California’s wildfires may be the best thing to happen to home batteries
Pacific Gas & Electric (PG&E) may leave millions of Californians in the dark this summer. The alternative is worse. Last summer, power lines sparked wildfires in remotes areas of the Sierra Nevada mountain range that killed at least 100 people, some still trapped in their cars, as fires consumed whole towns and more than 1.5 million acres.
The state’s bankrupt utility, which is facing a $30 billion bill (paywall) for wildfire damages, according to filings with regulators, see few options but to intentionally cut off power for millions of people during days with high fire risk. The intentional blackouts will be the largest in US history, reports the Wall Street Journal (paywall).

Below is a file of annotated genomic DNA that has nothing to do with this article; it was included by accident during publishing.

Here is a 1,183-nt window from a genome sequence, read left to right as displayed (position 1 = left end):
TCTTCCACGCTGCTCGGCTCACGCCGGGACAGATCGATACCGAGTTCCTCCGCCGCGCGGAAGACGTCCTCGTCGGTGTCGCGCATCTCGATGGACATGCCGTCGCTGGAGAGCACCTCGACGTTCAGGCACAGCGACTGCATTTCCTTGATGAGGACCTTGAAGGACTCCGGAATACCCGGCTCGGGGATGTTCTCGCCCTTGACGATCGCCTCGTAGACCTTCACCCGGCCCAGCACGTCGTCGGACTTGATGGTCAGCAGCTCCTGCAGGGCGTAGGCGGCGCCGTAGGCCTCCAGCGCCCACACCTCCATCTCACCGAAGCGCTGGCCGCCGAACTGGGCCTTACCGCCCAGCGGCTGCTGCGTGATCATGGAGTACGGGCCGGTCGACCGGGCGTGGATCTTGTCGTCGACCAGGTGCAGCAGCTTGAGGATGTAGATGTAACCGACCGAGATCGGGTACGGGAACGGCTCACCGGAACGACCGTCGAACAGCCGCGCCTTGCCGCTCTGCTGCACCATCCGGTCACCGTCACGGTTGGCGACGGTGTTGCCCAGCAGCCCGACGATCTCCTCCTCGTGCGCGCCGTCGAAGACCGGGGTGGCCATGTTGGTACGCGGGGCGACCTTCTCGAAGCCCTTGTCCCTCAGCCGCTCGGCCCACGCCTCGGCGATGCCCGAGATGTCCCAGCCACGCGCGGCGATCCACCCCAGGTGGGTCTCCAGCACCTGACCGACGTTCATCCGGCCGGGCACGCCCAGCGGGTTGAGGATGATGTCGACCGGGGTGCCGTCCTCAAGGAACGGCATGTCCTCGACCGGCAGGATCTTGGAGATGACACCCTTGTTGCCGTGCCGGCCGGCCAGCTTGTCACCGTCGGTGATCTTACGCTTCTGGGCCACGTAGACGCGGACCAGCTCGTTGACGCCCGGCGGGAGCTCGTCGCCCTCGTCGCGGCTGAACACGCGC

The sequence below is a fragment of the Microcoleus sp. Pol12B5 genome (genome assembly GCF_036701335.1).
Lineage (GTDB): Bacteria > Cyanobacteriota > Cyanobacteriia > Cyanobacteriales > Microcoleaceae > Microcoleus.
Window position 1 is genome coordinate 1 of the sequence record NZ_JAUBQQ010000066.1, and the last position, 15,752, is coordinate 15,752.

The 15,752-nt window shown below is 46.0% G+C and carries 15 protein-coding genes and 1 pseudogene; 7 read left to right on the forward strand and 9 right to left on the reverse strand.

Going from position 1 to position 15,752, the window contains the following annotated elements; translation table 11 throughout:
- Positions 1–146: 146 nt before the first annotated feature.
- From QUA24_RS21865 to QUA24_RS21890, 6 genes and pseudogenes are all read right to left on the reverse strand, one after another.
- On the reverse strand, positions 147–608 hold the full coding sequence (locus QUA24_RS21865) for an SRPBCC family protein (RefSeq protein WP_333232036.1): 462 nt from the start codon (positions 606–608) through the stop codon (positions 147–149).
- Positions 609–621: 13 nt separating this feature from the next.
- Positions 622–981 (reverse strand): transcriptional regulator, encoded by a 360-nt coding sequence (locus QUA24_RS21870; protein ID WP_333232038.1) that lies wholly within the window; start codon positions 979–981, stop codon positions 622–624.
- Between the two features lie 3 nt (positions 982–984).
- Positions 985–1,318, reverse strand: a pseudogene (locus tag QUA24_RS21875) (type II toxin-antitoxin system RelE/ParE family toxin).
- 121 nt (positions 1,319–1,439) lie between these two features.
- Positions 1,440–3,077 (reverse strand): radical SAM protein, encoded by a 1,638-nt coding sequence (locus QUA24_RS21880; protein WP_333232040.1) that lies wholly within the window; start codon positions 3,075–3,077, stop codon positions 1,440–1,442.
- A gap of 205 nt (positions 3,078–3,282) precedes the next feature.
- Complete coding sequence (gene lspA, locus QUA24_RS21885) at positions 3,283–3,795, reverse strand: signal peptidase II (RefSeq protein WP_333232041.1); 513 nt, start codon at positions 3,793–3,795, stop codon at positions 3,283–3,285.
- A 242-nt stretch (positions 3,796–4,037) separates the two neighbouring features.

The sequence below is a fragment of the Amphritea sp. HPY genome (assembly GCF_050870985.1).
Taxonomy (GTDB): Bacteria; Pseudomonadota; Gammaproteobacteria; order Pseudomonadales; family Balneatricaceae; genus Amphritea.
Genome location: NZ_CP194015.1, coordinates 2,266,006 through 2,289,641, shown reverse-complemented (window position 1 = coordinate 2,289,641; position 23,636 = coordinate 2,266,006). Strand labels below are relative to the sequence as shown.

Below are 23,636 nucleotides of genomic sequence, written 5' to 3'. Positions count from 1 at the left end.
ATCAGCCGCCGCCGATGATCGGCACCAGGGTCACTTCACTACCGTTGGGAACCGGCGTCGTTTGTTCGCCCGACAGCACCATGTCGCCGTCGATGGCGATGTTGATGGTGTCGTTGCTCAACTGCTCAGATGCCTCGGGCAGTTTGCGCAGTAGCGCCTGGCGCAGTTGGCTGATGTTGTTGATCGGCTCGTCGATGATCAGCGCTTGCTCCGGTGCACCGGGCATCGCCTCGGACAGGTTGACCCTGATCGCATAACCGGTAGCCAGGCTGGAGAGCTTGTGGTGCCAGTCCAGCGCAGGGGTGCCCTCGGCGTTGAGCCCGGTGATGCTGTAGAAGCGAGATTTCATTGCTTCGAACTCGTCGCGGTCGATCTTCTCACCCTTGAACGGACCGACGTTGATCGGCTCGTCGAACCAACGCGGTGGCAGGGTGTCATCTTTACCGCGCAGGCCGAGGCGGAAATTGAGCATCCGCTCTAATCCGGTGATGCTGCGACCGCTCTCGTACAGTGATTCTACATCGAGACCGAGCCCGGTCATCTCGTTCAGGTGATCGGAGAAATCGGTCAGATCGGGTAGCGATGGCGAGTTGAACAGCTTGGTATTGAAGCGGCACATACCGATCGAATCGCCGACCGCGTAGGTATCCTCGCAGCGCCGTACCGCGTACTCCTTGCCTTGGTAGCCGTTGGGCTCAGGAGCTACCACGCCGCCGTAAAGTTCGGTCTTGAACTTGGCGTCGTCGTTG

Such “Public Safety Power Shutoffs” aren’t going away. As transmission lines age and electricity loads increase, the risk grows that a new wildfire will break out. Power lines ignite fires after branches brush against them, or transmission poles snap, leaving live wires. Clearing trees and brush can take years, and improving infrastructure even longer. That’s compounded by extreme weather driven by climate change, which has turned America’s western forests into furnaces in waiting. Years of extreme droughts, followed by torrential rains, have left California’s wild lands full of dead and dying trees, as well as fresh growth to fuel new flames.
PG&E’s guidance to prepare for wildfire season (pdf) has little on offer: stay with friends and relatives, test your flashlights, and buy a generator.